The Leader of the Opposition, Basdeo Panday, recently laid a motion in Parliament seeking for HCU depositors to be granted a ‘bailout’ of the kind given to those who had invested with the failed CL Financial group. On Friday 30th October, the Minister of Finance made a major statement to Parliament, seeking to defend the government’s actions in the cases of these two failed Financial Institutions.
In terms of race, politics and finance, that statement by the Minister deserves our most sober consideration.
Before going further I need to make two things clear – firstly, I am not intervening on behalf of Mr. Harry Harnarine or the HCU. I am not a supporter of that cause. Not at all. Secondly, I do not support the bailout of either group – CL Financial or HCU. The idea that State resources should be deployed to assist investors who have lost money is a dangerous one. As a matter of principle, the concept of moral hazard has real weight in economic behaviour. The idea that investors should be rescued without paying the consequences of their choices is inimical to proper development. That general principle has been done violence by the CL Financial bailout.
As I have stated in my previous articles on this bailout, the record of the government in terms of separating the interests of depositors, policy-holders and shareholders is turbid.
The Minister’s rationale was set out in two limbs – the first being that the HCU dealings were not straightforward – indeed, one newspaper carried the headline ‘Devious HCU’– and secondly, that the CL Financial dealings were marked by “…tangible co-operation…”. This bailout is an extremely serious act being carried out by the government in breach of fundamental principle and we deserve nothing but the truth.
There are deep contradictions on every single point cited by the Minister to support the actions taken.
Here is what the Minister is reported to have said, together with the contradictions –
- Ample collateral – The Minister is reported to have said that HCU failed to offer ample collateral to the State. The Central Bank Governor is reported to have said, on 7th April, that all of CL Financial’s assets were otherwise committed – This was reported at http://guardian.co.tt/business/business/2009/04/08/govt-left-empty-handed-cl-financial-bailout.
- The Ernst & Young report – The Minister is also quoted as saying that “The auditors’ assessment was that the Hindu Credit Union was facing not a liquidity problem, but a solvency problem and all its assets were overestimated in value and encumbered.” As a rationale for the government’s actions, that is completely at odds with the 7th April statement of the Central Bank Governor. In fact we were told that the CL Financial group and various of its parts were being examined by Ernst & Young, KPMG and Bob Lindquist, the renowned forensic accountants. To date, no results of those accountants’ work have been released. We are being told that the CL Financial chiefs showed “…tangible co-operation…” in their dealings, so where are the audits? Why has the 2008 audit of the CL Financial group by PriceWaterhouseCoopers not been published?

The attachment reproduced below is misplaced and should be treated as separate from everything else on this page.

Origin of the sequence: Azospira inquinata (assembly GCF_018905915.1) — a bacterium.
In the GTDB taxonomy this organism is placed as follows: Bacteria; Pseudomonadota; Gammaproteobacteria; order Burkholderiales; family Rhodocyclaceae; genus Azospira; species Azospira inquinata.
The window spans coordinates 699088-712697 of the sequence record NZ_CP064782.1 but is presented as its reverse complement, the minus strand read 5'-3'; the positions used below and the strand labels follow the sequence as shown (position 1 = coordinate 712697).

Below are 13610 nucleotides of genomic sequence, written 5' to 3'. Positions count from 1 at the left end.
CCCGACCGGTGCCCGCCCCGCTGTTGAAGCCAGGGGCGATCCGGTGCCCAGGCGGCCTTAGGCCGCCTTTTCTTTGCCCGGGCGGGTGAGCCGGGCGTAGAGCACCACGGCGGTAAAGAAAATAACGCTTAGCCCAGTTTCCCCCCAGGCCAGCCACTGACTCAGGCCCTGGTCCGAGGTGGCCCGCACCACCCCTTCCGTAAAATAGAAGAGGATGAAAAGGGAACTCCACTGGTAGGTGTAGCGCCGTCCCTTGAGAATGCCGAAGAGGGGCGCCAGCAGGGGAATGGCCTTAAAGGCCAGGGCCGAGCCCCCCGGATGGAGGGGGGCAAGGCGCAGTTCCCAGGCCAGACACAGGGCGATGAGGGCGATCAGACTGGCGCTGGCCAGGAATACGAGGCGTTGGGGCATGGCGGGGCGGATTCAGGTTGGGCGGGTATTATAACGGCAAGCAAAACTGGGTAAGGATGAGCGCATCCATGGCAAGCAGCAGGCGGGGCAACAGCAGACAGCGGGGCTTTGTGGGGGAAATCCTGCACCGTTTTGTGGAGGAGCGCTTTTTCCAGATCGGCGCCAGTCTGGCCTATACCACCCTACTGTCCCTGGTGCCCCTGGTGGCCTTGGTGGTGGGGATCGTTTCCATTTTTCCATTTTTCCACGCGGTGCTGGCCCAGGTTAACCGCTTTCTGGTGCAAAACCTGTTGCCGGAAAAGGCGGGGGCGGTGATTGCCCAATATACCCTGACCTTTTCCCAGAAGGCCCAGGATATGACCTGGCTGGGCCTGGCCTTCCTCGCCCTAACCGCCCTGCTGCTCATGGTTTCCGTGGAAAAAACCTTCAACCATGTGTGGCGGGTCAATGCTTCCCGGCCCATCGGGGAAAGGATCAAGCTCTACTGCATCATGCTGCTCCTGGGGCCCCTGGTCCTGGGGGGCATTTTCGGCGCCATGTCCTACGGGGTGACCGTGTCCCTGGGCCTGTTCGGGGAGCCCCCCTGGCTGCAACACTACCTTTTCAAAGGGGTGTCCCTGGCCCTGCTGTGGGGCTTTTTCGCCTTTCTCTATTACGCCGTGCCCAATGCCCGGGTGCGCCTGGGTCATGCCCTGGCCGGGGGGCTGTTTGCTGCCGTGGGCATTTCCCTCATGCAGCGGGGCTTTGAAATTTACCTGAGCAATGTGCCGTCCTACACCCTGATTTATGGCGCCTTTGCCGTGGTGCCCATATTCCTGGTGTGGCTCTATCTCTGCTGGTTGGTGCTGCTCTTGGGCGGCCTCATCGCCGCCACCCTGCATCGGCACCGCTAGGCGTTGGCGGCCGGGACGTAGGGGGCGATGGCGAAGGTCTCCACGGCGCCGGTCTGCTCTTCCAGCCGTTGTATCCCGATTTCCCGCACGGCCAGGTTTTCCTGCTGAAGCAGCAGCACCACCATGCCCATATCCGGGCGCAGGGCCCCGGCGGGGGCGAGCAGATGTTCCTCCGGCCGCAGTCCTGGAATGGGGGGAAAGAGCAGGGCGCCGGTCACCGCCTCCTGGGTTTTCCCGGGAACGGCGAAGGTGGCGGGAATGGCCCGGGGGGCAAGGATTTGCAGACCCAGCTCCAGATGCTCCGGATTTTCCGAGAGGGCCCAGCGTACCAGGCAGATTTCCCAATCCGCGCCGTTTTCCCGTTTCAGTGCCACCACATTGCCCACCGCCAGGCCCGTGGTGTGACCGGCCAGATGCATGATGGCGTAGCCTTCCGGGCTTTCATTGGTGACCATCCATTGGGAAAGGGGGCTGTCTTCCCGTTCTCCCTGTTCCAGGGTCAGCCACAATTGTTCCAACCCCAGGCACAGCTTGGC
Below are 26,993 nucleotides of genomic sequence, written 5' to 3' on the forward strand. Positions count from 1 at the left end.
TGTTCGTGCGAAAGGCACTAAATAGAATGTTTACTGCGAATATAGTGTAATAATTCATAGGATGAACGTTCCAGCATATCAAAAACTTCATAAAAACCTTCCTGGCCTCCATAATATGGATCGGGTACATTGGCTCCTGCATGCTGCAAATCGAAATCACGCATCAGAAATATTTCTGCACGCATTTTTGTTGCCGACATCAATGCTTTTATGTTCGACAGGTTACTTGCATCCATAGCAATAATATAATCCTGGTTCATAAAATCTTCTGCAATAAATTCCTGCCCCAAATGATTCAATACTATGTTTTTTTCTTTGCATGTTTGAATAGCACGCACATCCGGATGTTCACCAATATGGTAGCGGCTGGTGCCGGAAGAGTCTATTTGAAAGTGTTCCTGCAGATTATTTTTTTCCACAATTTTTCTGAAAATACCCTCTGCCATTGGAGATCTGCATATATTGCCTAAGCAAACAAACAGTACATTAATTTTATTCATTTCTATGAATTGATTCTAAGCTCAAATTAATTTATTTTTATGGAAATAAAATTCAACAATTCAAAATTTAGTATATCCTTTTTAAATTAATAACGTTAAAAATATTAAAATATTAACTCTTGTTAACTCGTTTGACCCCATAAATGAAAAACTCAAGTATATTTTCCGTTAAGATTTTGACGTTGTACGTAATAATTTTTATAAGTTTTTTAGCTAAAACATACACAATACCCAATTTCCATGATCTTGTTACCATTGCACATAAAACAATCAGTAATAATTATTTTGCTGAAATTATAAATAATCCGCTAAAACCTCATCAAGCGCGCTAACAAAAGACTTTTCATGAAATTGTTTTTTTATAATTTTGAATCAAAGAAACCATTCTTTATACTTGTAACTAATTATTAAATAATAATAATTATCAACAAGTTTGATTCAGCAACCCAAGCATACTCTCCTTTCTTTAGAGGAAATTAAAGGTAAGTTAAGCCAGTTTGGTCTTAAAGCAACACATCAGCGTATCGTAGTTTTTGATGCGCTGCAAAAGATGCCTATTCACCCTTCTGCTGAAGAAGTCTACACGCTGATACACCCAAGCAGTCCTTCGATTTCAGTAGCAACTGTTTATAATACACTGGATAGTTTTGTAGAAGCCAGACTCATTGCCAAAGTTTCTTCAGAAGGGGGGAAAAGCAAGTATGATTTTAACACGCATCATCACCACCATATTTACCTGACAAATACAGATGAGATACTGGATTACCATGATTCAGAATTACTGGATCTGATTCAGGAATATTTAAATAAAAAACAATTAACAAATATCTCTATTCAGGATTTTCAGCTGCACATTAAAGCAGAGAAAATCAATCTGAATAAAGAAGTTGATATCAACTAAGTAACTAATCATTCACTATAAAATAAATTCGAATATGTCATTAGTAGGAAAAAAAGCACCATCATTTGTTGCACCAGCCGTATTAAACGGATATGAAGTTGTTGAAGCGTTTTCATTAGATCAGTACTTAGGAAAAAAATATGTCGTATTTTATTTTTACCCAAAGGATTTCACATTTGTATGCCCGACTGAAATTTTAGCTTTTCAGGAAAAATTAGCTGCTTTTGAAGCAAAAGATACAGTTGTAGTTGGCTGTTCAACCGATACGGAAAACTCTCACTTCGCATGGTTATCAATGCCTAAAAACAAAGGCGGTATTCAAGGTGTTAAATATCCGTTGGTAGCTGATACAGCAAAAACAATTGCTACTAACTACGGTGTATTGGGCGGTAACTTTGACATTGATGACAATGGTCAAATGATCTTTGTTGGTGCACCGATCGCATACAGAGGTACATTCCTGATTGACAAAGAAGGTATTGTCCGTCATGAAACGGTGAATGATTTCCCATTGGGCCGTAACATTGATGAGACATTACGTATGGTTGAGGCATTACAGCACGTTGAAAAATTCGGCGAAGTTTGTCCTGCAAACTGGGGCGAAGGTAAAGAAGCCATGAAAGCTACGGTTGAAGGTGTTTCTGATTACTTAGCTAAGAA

- “…What is the Government to do? You dealing with…the major players, and they are not levelling with you…” That was the Minister’s statement about HCU, made in apparent exasperation. As I wrote in my column ‘Who is Who and What is What’ published here on 30th April – “At the beginning of this process we were led to believe that CL Financial was being pro-active and cooperative in their dealings with the State. Indeed the Governor even made this point directly in his prepared remarks at the 30th January press conference “…I would like to acknowledge the high level of cooperation that we have received from Mr. Duprey…” Since then CLF has now been exposed as paying dividends after requesting the State bailout, challenging the injunction obtained by the State over their assets with a powerful legal team and, to top it all, pledging the same assets twice. The Governor spoke on 23rd April – ‘If you ask me whether CL Financial did everything that was honourable and beyond reproach, the answer is no! The answer is no!’”
Obviously, some one of the major players is not levelling with us.
So the government bails out policyholders and depositors of the CL Financial group. That is widely welcomed, except for a few objectors, like myself. It seems to me that the interests of the CL Financial shareholders have been promoted in preference to those of the taxpayer. I am subject to correction, but if that is so, it would be a monumental mis-allocation of public funds and a seriously questionable act. The terms of the bailout are now being deliberately concealed from public view, although it is at our expense and supposedly being carried out for the benefit of the public.
That secrecy is toxic to notions of transparency, accountability and modernity. I will return to that secrecy issue.
Suffice to say that the terms of the bailout, the subsequent revelations and the concealment of the second MoU have combined with the Minister’s contradictory statement to yield a very unhealthy series of precedents.
The unspoken question at this moment is ‘Who is next?’. Last week’s BG View editorial highlighted some pertinent concerns as to the health of private pension plans and the strength of the regulatory process.
No one knows if CL Financial is just the first in a chain-reaction or simply a ‘one-off’. The burning question is, if there is another collapse of a large investment house – ‘Will they also be bailed-out?’ and, if yes, ‘On what terms?’